OCD’s Morality Mind Games (And How I Manage)

AJ Tanksley
7 min readFeb 23, 2024
Photo by JOHN TOWNER on Unsplash

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OCD manifests differently for all sufferers in terms of obsession themes (ie germs or violence) and how we manage. Uncertainty, however, is the most consistent and insidious symptom: how do I know I won’t get salmonella? I had a gross thought about a child today: am I a monster? What if I’ve been a bad person all along, and just in denial about it?

OCD demands black-and-white answers to complicated questions and scenarios. It refuses to entertain the possibility that maybe we aren’t in control of what virus or bacterial infection will take us out this time, or that we can’t prevent our loved ones from coming to harm because bad things happening is just a part of life.

Or, that we are not all saints or all monsters.

This inability to sit with uncertainty is not belligerence or insanity; it is the most challenging OCD symptom to live with. This anxiety manifests in my life as uncertainty about my own moral standing. I am an extremely-flawed human being who says and does the wrong things all the time. I’ve been slowly learning accepting this reality for a whole decade, with lots of backwards sliding along the way.

Yet somehow, I cannot shake the idea that if I engage in actions that go against my moral values, I am damned and have an irredeemably-tainted soul.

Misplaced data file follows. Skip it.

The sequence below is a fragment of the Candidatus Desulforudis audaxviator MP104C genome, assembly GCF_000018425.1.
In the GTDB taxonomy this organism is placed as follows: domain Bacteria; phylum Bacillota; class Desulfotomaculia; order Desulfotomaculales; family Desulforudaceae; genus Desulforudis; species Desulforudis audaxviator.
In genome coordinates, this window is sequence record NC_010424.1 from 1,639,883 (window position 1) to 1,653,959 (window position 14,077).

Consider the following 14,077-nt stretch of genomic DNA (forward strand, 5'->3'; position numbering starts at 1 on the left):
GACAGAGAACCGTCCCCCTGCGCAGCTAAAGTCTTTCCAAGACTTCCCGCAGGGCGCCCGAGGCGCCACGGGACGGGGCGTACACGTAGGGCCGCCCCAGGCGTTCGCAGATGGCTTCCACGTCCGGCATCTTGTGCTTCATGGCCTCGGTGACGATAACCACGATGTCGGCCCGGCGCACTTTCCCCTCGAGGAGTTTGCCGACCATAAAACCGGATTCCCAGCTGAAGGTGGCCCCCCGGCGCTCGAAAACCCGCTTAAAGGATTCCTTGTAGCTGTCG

My OCD symptoms have cooperated wonderfully with my religious upbringing and political to make my life a joyous living hell. Even after years of deconstructing the harmful beliefs I internalized, it’s remarkably difficult to shake the idea of original sin, or the idea that the righteous are always rewarded and the wicked, punished. I frequently resort to self-punishment when I believe I’ve done something wrong, as I struggle to shake the belief that “someone’s gotta hold me in line.”

Within my political identity, I never feel like I am doing enough. I also carry a paranoid, simmering resentment for other people with my political beliefs, rooted in my fear of being scrutinized for not being socially or morally correct. When you’re autistic, you say and do the wrong thing all the time, and this is something I’m agonizingly cognizant of 24/7; it makes navigating most political circles a nightmare for me.